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Waiting for course enrolment waitlists Other universities allow students to join a waitlist for full-capacity courses—so why doesn’t McMaster?

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January marks the beginning of a new semester filled with new classes. While course enrolment for both fall and winter terms occurred in the summer, students have until the end of the drop-and-add period on Jan. 15 to enrol in courses for the current term. Or, at least, they can attempt to.

McMaster University students enrol in courses through Mosaic, the university’s administrative information system. For fall and winter course enrolment, students may only enrol in courses after their enrolment appointment opens, which is dependent on their academic level. For example, during registration for the 2018-2019 academic term, students in level five had enrolment appointments beginning June 19 whereas students in level one had appointments beginning June 27.

Each student is randomly assigned an enrolment appointment within their academic level which allows the process of course enrolment to be fair while giving necessary priority to upper-year students who have limited time to fulfil their degree requirements.

While the current system provides students equal opportunity to enrol in courses, due to the nature of course enrolment, it is often the case that students wish to enrol in classes that have reached capacity. This could be to fulfil requirements for post-undergraduate programs, satisfy their minor requirements, allow for the option to take advanced classes in the future, or merely out of interest.

Just as there are many reasons why students wish to enrol in full classes, there are many reasons why classes have caps on enrolment — limitations in room sizes and the necessity of reserved space for certain program majors, for example — but what makes little sense is the university’s lack of offering a waitlist for full classes.

As it stands, any students wishing to enrol in full classes is recommended to “keep checking back on Mosaic to see if a seat has opened up”. This recommendation is frankly a waste of students’ time with little reward; students have no guarantee that consistently checking their enrolment cart will result in enrolment in their desired course, even if spaces became available.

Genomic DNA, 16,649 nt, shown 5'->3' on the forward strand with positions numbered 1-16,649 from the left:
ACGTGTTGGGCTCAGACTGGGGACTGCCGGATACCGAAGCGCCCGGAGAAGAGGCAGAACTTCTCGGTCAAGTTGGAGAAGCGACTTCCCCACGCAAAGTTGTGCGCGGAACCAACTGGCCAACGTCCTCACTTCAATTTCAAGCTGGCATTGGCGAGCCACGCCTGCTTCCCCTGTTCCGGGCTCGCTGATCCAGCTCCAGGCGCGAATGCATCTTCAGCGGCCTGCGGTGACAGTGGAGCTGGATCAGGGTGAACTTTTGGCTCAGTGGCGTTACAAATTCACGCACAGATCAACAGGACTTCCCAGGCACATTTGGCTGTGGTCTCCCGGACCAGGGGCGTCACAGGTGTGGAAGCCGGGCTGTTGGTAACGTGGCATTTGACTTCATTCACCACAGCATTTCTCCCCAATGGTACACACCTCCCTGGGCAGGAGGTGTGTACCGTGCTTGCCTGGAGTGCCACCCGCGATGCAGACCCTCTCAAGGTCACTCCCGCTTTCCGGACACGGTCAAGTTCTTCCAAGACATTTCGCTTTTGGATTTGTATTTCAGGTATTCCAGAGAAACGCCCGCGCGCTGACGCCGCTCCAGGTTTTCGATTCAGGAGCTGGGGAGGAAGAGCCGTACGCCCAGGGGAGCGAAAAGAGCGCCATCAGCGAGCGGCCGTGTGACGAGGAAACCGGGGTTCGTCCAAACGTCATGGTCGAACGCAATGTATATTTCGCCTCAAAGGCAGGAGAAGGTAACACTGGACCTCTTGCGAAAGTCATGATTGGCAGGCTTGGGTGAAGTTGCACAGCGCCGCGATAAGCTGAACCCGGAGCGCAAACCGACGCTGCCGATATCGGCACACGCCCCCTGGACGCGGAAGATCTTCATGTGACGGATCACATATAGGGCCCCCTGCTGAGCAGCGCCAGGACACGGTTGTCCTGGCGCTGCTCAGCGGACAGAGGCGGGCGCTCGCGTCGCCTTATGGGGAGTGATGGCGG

The alternative is to contact the instructor of the course and ask for special permissions to join however this again cannot guarantee student enrolment and success varies dependent on the course and instructor. Instructors also cannot be expected to respond to all student requests and essentially manage the administrative details of their course. Instead, waitlists should be created and used to facilitate course enrolment.

Other universities such as Carleton University have clearly-defined policies surrounding course registration waitlists. While not all courses at Carleton have waitlists set-up, those that do operate in a consistent manner.

Once the course has reached capacity, students who have met the course prerequisites and are attempting to enrol are presented with the option to join a waitlist, with those who attempted to enrol in the full course the earliest placed at the top of the list. When space is available, the first student on the waitlist is notified via email and must register for the class within 24 hours. Otherwise, the next student on the waitlist is contacted and so forth.   

Although a system like this does not guarantee enrolment, it removes the unnecessary time commitment created by constantly checking Mosaic for available spaces, and ensures the process is fair by not requiring instructor intervention.

Oddly enough, Mosaic appears to have the functionality to support waitlists, showing students on their term’s schedule that their status in a course can be “enrolled”, “dropped”, or “wait listed”. Given then that implementation of waitlists benefits students and does not seemingly require a major system restructure, the question becomes why hasn’t the university offered it?

 

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Author: Sabrina Macklai

Sabrina Macklai is the Opinion Editor for Volume 89. A fourth-year Integrated Science student completing her thesis in analytical chemistry, she is a wearer of many hats - so long as the hat sparkles! Since she was a child, she’s had a love for the written word and has been involved in several publications including scientific journals and creative writing magazines. She firmly believes that everyone has a story to tell and it is her ambition to help as many as possible share theirs with the world.